If she was a real previously mortal human, why is she the only one in her purgatory? I know the script said that her case was (paraphrasing) lost in the bureaucratic machinery and the powers-that-be essentially forgot about her. Despite not having a MediumJanet, I'm leaning towards that Mindy's particular Medium Place being real, but am agnostic that there are Medium Places in general.

> So the real question: Doug Forcett

I don't see why Michael would lie about Doug Forcett. Michael never explained what Doug got right, only that he was the mostly right, to a surprising degree. I think that its funnier that its true that there was a real Doug Forcett.

Wow, I hope there's a second season; really looking forward to how the writers play it out.
posted by porpoise at 5:00 PM on January 21


Maybe Mindy was a previous alternate design for the Bad Place? Isolation instead of group insanity?
posted by Thorzdad at 6:29 PM on January 21


I think we can't believe anything we were told rather than shown was real, including the backstory of Mindy and the Medium Place. Plus flashbacks, I suppose -- those should be taken as real. But other than that, nothing else.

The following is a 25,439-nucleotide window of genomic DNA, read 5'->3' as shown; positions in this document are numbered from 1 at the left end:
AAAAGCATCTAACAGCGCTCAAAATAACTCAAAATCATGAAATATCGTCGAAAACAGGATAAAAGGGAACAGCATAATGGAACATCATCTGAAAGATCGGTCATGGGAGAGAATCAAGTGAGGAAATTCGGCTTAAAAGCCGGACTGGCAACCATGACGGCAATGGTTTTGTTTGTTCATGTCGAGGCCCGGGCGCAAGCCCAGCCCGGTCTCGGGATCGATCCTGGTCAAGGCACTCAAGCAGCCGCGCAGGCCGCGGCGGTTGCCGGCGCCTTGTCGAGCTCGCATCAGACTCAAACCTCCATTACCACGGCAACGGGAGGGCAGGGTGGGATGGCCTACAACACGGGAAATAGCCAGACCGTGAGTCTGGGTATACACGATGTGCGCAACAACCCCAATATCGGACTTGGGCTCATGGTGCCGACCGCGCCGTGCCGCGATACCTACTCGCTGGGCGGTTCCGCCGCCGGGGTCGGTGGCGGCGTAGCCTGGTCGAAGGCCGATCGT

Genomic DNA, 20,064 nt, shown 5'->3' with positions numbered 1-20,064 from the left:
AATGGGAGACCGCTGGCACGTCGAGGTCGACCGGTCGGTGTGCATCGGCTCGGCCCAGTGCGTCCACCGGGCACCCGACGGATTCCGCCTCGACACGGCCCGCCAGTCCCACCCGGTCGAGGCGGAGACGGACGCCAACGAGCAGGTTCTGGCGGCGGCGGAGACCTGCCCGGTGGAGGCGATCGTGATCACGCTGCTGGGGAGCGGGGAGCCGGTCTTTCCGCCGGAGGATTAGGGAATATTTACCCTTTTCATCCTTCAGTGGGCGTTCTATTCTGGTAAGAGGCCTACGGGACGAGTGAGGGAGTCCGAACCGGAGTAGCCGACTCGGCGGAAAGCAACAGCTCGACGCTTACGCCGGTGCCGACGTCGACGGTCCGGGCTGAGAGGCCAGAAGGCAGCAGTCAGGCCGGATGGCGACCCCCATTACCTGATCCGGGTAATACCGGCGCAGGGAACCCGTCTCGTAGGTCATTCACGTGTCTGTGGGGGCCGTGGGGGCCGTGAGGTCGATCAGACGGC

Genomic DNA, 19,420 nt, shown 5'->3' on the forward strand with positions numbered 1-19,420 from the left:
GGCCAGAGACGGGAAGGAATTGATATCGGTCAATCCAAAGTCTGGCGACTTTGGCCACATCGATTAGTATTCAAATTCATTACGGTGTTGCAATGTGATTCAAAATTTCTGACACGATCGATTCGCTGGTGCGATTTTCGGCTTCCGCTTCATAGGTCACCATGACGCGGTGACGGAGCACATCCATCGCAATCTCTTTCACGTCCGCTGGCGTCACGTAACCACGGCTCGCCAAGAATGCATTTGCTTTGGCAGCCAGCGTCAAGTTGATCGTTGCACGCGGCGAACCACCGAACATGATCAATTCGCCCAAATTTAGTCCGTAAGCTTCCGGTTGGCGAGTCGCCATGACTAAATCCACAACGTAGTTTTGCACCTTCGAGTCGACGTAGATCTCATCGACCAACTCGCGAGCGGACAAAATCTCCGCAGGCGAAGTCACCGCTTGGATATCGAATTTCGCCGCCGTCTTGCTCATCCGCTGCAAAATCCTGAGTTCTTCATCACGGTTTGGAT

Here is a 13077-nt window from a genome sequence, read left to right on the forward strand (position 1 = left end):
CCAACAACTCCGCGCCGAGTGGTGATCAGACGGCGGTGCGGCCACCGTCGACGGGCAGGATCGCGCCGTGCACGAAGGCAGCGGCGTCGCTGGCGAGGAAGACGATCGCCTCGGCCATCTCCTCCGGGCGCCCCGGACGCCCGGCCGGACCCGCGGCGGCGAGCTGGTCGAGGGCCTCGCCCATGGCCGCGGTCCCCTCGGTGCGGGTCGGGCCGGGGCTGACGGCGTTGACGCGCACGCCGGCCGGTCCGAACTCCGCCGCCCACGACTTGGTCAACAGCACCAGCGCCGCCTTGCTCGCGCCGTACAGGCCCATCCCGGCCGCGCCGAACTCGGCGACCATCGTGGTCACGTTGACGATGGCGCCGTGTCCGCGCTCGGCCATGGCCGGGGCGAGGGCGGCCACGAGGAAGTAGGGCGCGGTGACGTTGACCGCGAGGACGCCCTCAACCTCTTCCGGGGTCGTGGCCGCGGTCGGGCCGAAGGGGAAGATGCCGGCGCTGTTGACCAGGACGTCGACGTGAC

posted by Etrigan at 6:42 PM on January 21 [3 favorites]


I think Mindy is real and will be an ongoing element of the show. According to Michael (who we shouldn't necessarily trust when he reveals the backstory), Rebooted Good Janet falling in "love" with Jason was unexpected and genuine. And his reaction to the marriage is, in retrospect, very true to his actual revealed character. If so, she and that circumstance was what drove the whole Mindy St. Clair excursion. Mindy being real and continuing to be accessible to the group is a way the writers can complicate Michael's attempt to adjust things so that his plan works longer than a few months.

Maybe that isn't likely, but my sense was that the character was very highly realized, the actor was great, and this may be the case because the writers have plans for her. And even if they didn't, after that episode and that performance, I think they'd want to keep her around.